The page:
By Janice Rodrigues
Come July 31, our favourite boy wizard will be celebrating yet another birthday. But it’s probably high time we stop referencing Harry Potter as a ‘boy’ wizard; if he was indeed 12 years old in 1992 (mentioned in The Chamber of Secrets when he celebrated the deathday anniversary of Nearly Headless Nick) then the protagonist in J.K. Rowling’s magical series is — wait for it — turning 39 this year.
In fact, this might be one of the biggest factors that distinguishes ‘the boy who lived’ from other fictional characters and endears him to a generation — the fact that readers actually get to grow up with him. Other than the seven best-selling books that capture his teen years, fans can also catch a glimpse of adult Harry through Harry Potter and the Cursed Child, a stage-play set 19 years after the events of The Deathly Hallows.
Like all avid fans, I too couldn’t wait to get my hands on this script when it first released in 2016. But a script is a script, and (for me) it failed to capture the magic that the last seven novels held. There was only one solution: It was time to put my (figurative) top hat and head to the theatre.
Currently, the production takes place in just a few cities across the world and London, of course, is one of them. The Palace Theatre in the West End is currently home to the award-winning production and, as you can imagine, tickets are sold out as far as six months in advance (where are those time-turners when you need them?).
Luckily, I had very obliging brother who managed to book two seats way back in December.
Those planning to watch this, take note: It’s long. Each part runs about three hours and if you’re planning on watching both in one day, you better not make any other plans (they do give you a lovely three-hour break in between to catch a spot of lunch or a drink in any of the trendy West End eateries). But the production itself is nothing short of magical: You have actors changing form (AKA swapping places) on stage thanks to the effects of Polyjuice Potion (I still can’t figure out how they did that), and trunks being converted into the Hogwarts Express faster than you can say ‘wingardium leviosa’.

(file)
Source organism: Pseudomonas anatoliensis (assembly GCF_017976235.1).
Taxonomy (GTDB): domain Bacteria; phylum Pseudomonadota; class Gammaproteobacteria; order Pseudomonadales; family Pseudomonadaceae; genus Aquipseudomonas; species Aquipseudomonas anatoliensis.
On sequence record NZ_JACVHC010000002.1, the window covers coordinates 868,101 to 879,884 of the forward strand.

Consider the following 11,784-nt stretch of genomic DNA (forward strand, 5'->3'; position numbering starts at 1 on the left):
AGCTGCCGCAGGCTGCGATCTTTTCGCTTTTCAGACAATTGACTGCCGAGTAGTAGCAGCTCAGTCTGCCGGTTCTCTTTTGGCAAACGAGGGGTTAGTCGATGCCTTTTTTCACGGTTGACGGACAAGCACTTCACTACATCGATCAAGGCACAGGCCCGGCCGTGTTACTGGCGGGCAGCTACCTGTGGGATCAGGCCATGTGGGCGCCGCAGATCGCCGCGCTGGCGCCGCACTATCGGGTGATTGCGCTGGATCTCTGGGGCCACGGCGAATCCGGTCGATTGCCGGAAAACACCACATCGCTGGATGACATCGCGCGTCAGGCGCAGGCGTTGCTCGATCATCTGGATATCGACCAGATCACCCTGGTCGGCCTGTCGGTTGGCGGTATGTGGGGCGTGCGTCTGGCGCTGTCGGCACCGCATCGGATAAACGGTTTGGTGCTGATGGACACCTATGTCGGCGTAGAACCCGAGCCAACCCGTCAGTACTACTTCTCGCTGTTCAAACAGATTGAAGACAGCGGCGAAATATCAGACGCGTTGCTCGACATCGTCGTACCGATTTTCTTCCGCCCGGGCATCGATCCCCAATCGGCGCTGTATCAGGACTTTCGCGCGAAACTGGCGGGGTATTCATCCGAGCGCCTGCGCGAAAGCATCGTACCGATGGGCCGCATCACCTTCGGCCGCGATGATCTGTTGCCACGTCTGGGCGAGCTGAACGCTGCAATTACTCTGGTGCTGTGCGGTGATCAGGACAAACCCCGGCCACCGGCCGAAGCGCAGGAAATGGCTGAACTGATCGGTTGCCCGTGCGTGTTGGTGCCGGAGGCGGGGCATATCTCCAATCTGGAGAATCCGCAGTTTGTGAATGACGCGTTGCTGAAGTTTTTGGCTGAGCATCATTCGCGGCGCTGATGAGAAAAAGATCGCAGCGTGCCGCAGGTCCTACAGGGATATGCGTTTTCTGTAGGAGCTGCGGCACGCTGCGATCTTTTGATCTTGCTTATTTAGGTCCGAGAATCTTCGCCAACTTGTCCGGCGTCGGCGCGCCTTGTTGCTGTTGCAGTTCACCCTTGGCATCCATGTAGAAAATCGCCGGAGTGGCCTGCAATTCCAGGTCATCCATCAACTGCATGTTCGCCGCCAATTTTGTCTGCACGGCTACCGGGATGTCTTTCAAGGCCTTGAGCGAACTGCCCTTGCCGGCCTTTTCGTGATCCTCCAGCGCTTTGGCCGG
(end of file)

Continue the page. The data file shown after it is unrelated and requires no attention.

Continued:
Spells and wand duels are performed through the use of wires, lasers and smoke. Great performances all around, and a special shout out to Anthony Boyle who plays Scorpius Malfoy, and had audiences laughing until the very end. Harry Potter may not be the star of the show anymore (his son Albus takes that place) but it’s still a treat to see him alongside Ron Weasley, still as hilarious as ever, and Hermione Granger, still the stern witch we all know and love. And it’s almost sweet to see Harry embroiled in problems related to his family: Dealing with anger issues, his rebellious teenage son (this is probably karma for all his past escapades) and, more importantly, his fear of losing his loved ones.
Much like that teenage wizard, adult Harry is not perfect, loses his temper and makes horrendous mistakes… but he’s always trying to do the right thing. Perhaps that’s the reason we all love him anyway.
Janice is a millennial who is still waiting for a Hogwarts letter